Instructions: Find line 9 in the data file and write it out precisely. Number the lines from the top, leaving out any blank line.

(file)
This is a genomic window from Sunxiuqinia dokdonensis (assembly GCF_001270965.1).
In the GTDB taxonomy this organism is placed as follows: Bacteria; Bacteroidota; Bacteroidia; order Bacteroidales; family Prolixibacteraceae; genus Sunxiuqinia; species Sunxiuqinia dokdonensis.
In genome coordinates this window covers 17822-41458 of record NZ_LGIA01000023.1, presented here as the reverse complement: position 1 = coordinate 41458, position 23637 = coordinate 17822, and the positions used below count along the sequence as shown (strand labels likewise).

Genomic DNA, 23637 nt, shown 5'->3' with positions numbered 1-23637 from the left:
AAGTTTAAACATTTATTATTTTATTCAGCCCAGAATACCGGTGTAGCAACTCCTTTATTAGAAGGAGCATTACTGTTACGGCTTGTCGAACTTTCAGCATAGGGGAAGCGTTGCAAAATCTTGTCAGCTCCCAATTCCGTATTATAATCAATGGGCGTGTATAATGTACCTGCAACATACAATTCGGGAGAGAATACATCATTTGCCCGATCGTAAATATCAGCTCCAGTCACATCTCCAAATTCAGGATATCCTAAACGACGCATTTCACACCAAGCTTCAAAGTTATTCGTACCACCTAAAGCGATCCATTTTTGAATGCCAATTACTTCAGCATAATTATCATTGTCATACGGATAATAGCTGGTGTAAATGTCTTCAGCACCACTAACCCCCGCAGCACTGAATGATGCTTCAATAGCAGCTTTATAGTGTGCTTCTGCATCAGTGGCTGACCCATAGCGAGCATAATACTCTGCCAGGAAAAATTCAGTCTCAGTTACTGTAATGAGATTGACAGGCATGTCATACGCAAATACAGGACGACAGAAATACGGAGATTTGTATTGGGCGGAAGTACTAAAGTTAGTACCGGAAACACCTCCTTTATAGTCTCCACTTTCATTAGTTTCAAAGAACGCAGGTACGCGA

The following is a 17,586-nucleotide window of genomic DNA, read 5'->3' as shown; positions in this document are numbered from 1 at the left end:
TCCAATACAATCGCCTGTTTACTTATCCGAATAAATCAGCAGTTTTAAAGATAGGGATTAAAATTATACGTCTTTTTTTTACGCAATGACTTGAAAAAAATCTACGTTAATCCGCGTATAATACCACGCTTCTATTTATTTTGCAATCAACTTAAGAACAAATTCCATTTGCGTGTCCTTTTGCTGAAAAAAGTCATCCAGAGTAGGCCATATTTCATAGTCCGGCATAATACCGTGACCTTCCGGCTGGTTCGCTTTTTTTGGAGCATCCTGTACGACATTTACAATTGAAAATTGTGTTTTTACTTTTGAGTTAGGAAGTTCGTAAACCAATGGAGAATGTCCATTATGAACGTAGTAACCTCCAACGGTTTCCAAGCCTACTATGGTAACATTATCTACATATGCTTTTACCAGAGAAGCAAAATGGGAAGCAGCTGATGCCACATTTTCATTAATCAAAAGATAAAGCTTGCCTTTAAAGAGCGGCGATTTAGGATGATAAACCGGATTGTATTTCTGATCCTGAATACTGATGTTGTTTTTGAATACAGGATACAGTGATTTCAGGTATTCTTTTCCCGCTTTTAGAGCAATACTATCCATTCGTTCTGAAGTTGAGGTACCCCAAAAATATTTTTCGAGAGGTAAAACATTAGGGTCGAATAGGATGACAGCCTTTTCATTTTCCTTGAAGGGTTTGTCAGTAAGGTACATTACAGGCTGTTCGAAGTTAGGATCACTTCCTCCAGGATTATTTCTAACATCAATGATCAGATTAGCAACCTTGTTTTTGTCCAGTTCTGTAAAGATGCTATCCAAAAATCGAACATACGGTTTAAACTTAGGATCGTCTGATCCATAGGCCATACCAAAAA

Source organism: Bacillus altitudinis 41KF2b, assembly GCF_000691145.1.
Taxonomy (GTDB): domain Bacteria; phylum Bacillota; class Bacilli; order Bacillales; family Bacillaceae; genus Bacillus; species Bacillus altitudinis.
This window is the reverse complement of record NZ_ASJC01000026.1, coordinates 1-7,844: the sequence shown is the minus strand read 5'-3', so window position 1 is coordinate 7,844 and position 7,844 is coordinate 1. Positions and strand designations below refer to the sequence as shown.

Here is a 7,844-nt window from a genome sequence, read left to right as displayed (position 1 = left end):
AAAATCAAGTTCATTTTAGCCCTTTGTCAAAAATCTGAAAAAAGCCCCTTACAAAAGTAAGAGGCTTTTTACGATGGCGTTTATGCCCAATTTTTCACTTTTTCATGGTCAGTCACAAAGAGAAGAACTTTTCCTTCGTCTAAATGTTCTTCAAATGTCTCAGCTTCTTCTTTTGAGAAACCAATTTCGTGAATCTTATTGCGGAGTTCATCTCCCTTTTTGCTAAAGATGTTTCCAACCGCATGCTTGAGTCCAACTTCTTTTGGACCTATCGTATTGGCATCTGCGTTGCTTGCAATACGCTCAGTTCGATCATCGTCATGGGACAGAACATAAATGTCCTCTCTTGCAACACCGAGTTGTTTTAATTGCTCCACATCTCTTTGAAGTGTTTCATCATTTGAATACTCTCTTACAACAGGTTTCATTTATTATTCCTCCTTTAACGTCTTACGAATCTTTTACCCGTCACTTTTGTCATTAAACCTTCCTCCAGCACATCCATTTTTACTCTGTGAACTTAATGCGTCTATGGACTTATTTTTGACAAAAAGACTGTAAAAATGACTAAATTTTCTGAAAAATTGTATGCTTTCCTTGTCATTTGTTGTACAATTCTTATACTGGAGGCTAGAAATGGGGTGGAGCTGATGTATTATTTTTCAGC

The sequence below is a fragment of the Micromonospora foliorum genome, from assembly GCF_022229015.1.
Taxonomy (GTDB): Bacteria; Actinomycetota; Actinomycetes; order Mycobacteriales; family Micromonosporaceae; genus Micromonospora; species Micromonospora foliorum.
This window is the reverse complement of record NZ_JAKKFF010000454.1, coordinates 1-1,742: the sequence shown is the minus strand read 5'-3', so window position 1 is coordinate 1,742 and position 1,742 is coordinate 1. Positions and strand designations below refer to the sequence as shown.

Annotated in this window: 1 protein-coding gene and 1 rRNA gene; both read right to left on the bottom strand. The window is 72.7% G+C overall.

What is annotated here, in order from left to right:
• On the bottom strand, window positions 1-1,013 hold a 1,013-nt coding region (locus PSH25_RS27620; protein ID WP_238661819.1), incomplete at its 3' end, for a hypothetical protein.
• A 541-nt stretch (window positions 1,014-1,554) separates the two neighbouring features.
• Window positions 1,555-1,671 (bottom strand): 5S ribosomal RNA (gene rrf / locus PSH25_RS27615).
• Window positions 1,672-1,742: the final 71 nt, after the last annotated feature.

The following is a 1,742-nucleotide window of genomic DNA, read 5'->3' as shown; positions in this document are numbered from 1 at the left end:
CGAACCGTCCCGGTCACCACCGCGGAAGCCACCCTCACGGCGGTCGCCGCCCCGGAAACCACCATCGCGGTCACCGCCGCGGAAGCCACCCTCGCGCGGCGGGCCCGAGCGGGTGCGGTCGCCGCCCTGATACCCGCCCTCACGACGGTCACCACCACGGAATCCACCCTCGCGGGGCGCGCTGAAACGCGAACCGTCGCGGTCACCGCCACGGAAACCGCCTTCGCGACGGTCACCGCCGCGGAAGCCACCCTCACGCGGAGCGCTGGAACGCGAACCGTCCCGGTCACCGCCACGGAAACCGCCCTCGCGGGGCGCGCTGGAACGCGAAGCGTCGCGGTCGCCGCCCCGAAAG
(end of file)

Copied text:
Taxonomy (GTDB): domain Bacteria; phylum Bacillota; class Bacilli; order Bacillales; family Bacillaceae; genus Bacillus; species Bacillus altitudinis.